Subliminal Extacy #01
01 января 1995

Basics of Machine Code

Basics of Machine Code
                     Basics of Machine Code                     
                             By L.A.                            
Yep!  That's right!  L.A. of Extacy-3 is typing an article about
Machine Code!!  Hold on!  L.A. isn't a coder!!  That's where you
are wrong!!  I've always been into coding since E-3 has started.
It's just Bogie has always been better at Coding than me.  Hence
he is the groups main coder.                                    
Before I start with all the Technical waffle I'll say that to   
follow this article you must:-                                  
                 Have a good knowledge of Basic,                
    Have a small understanding of what a Byte and a Bit are,    
    and have an idea how your speccies memory is mapped out!    
Got all those things, then we'll begin!                         
Machine Code is a low-level language.  What's that mean?  It    
means it is as low as you can get to just entering bytes into   
memory (Which you'll understand better after reading this shit!)
Also it is harder to understand than a high-level language like 
Like Basic, Machine Code (M/C for short) is made up of commands 
but in M/C they are called 'Mnemonics' (No that is spelt        
correctly!) pronounced 'New-Mon-Ics'.  These are split into 2   
sections, the Op-Code and the Operand.  If you pick up your +2, 
+2a or +3 maunal and look up Chapter 8 Part 27 (Grey +2 manual) 
or Part 28 (Black +2a or +3 manual), you'll see the following:  
CODE    CHARACTER    HEX    Z80 ASSEMBLER  -After CBh -After EDh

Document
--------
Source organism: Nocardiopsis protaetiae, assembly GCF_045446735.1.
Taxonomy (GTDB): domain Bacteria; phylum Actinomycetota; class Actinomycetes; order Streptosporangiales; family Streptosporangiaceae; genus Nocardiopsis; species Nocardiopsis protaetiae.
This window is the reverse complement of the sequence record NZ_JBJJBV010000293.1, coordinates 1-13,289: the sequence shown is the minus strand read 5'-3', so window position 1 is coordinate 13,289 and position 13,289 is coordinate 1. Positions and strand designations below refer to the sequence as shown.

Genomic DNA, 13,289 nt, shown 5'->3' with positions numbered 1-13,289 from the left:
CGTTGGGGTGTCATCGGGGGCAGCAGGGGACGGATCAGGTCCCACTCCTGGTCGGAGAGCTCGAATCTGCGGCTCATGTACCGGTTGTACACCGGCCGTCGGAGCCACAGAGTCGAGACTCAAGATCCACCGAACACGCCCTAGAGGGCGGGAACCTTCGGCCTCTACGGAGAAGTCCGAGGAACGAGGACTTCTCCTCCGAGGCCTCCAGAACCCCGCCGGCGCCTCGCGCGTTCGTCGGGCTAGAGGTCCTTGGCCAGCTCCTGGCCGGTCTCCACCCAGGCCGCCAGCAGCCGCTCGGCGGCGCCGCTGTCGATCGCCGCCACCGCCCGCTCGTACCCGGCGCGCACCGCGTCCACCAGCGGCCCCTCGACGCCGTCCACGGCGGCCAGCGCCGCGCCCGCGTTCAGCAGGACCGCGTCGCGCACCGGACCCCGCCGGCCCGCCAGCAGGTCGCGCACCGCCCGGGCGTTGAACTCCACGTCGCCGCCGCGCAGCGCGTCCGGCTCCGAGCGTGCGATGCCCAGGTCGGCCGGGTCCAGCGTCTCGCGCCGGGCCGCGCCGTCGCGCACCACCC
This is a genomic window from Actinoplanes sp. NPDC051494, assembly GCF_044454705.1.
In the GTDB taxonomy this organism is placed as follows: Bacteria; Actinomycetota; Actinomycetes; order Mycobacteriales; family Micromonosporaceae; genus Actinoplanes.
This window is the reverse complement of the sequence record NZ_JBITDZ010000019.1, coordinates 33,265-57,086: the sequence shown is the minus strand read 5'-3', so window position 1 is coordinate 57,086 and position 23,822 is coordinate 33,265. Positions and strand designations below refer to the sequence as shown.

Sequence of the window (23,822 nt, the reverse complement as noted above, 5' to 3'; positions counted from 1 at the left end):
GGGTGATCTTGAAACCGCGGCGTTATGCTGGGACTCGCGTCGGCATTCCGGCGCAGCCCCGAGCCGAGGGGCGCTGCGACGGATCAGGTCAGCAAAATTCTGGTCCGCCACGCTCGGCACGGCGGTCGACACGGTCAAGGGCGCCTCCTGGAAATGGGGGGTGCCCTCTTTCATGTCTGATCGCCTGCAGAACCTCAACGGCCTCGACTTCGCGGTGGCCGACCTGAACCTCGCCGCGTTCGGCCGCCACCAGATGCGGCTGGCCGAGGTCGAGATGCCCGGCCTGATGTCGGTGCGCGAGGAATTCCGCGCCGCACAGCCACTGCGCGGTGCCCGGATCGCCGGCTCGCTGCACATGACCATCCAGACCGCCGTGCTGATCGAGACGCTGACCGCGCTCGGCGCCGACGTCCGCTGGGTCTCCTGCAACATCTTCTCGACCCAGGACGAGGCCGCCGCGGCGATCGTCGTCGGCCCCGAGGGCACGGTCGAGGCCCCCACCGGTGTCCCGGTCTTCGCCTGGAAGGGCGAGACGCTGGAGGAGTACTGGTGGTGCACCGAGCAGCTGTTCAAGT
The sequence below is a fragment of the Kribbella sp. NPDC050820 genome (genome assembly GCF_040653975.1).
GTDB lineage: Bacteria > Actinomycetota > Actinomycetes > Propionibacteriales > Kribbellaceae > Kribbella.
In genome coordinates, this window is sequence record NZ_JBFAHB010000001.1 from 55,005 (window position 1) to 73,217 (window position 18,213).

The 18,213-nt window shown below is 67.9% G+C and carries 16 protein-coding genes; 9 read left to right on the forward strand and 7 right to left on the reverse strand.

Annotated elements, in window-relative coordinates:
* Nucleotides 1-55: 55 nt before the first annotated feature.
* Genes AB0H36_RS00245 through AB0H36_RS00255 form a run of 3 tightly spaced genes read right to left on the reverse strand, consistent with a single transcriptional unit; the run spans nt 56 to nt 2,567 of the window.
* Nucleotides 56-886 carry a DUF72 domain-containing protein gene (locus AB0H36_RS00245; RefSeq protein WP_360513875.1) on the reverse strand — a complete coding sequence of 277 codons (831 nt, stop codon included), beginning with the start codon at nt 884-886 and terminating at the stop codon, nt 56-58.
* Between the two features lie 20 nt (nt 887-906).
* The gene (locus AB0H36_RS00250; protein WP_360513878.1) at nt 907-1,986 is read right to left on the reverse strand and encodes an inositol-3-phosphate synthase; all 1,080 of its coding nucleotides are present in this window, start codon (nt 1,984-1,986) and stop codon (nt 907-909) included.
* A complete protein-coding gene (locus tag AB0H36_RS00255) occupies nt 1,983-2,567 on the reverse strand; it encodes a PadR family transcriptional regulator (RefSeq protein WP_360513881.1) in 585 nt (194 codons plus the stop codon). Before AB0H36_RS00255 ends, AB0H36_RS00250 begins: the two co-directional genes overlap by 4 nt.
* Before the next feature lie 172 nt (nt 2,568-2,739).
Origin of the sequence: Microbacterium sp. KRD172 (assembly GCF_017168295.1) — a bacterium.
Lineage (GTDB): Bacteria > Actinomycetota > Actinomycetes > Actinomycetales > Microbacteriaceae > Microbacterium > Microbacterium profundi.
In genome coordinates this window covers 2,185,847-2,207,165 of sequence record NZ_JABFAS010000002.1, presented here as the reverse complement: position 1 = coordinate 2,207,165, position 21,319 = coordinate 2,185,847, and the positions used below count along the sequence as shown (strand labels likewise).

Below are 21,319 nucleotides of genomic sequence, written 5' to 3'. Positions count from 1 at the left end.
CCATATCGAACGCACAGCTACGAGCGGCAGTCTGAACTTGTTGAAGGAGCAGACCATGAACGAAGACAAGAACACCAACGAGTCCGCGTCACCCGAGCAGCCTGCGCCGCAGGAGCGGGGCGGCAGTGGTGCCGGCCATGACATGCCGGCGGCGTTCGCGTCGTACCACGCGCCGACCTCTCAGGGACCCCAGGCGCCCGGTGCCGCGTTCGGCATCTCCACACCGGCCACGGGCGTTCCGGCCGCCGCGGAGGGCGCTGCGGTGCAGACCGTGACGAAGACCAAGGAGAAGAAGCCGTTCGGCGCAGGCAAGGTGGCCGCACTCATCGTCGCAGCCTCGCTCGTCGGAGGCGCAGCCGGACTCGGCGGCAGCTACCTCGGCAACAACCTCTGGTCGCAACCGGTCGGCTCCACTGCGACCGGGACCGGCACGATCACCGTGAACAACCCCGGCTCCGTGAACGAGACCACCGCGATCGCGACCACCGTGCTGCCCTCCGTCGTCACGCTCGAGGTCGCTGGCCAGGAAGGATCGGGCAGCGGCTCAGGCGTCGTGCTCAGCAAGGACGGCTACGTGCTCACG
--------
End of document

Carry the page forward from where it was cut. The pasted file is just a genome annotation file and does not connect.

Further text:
This is a good part to mark (maybe fold the corner of the page) 
because after you get a small amount of knowledge on Z80 M/C,   
you'll find yourself constantly going back to these pages!!!    
Right Look up CODE 62.  Forget about the character bit and HEX  
bit, they're pointless at the moment.  Look at the Z80 ASSEMBLER
bit cos this the bit we're interested in.  It should say -      
                             LD A,N                             
Now as you know, Z80 mnemonics are split into 2 sections, the   
Op-Code and the Operand.  The Op-Code part of LD A,N is the LD A
part the Operand is N.  Now N is an eight-bit number which YOU  
define!!  So let's define it.  I'll use 69.  So the instruction 
now becomes 'LD A,69'.  That was easy, wasn't it?  Okay, we now 
should understand what a Z80 nmemonic is and consists of.       
But what does 'LD A,69' acually do? Well it LOADs the register A
with the value 69.  Wooow!!  But A is short for Accumulator.    
Which is the place in your Z80 where all calculations,          
comparisons, etc. take place.  So to re-cap, LD = LOAD a        
register or address and A = Accumulator.                        
Okay, if you think you've got the hang of that then I explain   
Registers are basically areas where your Z80 stores numbers and 
addresses.  Here is a list of the main ones.                    
                             H    L                             
                             D    E                             
                             B    C                             
                             A    F                             
Registers can either hold an 8 bit number or a 16 bit number.   
16 bit numbers are only stored in Register Pairs like above, HL,
DE, BC, AF, IX, and IY.  8 Bit numbers are stored in the        
following registers A, B, C, D, E, F, H, and L.                 
As you may, or may not know is, that an 8 bit numbers max. value
is 255 and a 16 bit numbers max. value is 65535.  Also you      
should know that the address of the diplay file is 16384.       
Now we know that, let's try our first program.                  
          LD HL,16384  ; LOAD HL with the value 16384           
          LD A,69      ; LOAD A with the value 69               
          LD (HL),A    ; LOAD the contents of HL with A         
          RET          ; RETurn                                 
Load up your assembler, ORG to an address which won't land slap 
bang on your assembler, type it in, Assemble it, Go into BASIC  
and type RANDOMIZE USR 'address' where 'Address' is the address 
which you ORGed your code to.  If you're using Tornado, then add
the following lines at the start of your code.